Optimization has become the buzz term of the day. Let’s optimize our value propositions. Let’s optimize web site conversions. Let’s optimize our media spend. It may seem odd that a piece titled “Customer Revenue Optimization” would start by pointing out that the term “optimization” has come to lost its meaning.
But the reality is that it is the thinking beyond the buzz term that’s lost its way. All too often, firms are focused on optimizing sales and marketing, treating CRM as an expense item to be minimized. While expense reduction is a viable tactic for improving financial performance, there comes a point where pennies saved today will ultimately cost dollars tomorrow.
Moreover, many firms are under the illusion that growth can only come from improved or expanded sales and marketing.
Nothing could be further from the truth.
A short while ago, I began work with a small online retailer. The company was a text book example of everything it takes to succeed in today’s crowded retail space. Let’s call the company Cool-Mart. The company seemed to have the right mix of strategy and marketing; specifically, Cool-Mart:
There was only one problem:
There’s been a lot of talk about Web 2.0 as of late. This is the new era of the Internet where the web has gone to mobile devices and we are entering the “Internet of Things”—an age when every device is connected to the web and provides real-time data streams.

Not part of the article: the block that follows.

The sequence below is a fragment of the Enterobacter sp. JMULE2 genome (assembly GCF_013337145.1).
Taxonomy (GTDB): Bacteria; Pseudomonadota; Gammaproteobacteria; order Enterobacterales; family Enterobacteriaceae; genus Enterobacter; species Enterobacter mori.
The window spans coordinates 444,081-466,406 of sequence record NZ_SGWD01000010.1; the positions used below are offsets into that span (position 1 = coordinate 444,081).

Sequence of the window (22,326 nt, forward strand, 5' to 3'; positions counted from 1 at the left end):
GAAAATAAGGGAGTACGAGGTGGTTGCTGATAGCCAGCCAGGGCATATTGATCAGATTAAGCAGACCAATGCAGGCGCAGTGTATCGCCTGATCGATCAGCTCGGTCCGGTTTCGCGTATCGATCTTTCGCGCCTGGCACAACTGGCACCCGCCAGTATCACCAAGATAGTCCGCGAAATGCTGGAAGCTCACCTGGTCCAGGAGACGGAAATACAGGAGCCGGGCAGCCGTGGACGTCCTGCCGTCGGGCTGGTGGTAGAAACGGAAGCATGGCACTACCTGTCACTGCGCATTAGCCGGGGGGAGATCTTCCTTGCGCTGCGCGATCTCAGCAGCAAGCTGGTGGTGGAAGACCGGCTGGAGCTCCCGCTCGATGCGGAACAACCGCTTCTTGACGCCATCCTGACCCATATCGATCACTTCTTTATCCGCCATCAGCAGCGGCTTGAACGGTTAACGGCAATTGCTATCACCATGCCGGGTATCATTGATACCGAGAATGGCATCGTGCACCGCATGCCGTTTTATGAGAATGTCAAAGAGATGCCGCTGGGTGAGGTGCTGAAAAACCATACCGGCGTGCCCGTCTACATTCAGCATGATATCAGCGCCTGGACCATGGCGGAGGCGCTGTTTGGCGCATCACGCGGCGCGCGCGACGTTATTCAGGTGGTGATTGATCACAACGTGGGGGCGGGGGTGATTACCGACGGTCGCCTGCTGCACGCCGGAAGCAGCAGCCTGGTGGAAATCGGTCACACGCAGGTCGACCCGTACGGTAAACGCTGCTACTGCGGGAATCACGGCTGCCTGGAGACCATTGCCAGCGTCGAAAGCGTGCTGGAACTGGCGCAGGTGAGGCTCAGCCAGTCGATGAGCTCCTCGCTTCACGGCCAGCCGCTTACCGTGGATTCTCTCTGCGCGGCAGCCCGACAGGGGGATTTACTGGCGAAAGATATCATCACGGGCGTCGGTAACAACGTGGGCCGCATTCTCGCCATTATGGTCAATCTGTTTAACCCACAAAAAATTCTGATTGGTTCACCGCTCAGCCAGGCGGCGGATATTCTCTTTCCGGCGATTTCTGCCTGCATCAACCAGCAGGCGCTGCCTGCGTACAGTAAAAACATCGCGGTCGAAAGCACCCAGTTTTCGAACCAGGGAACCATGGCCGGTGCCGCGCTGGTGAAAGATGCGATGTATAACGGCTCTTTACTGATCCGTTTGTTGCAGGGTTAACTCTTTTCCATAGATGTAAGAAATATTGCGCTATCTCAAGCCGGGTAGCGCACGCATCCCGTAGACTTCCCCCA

That’s probably right, but technological advancements are only as relevant as the impact that they deliver. In as much as we are in the era of Web 2.0, I’d argue we’re now living in the time of Business 3.0.
I think Thomas Friedman defined Business 1.0 as the time of the industrial revolution and Business 2.0 as the time of globalization. I’m defining Business 3.0 as the age of the Unicorn Club—an era defined by multi-billion dollar start-ups that go from idea to profitable business in just a matter of years.
I can think of nothing quite so important as sales. No, I am not some Machiavellian mastermind, nor do I go to bed at night scheming of how to manipulate and strong arm others. Yet these are the images that most often come to mind when one mentions the word or “sales”.
Yes, there are many equally important matters like love, morals, convictions, ethics and beliefs, but sales is the processes by which we identify and engage like-minded individuals who share these other traits.
I don’t assign much value to titles, but over the past decade, I don’t think I’ve had a single title that didn’t have the word “strategy” in it. Strategic Corporate Development. Strategic Planning. Strategic Marketing. Strategic Business Transformation…. The list is as long as it is boring.
It feels like everywhere we turn, everyone wants to be strategic. We no longer employ sales people, nor sales consultants, but—you guessed it, strategic sales consultants. Entry level positions at many professional services firms seem to start or end with the word “strategy”, and I can’t remember the number of times I’ve heard a senior business leader call for a “strategic approach” or ask for “strategic thinking”.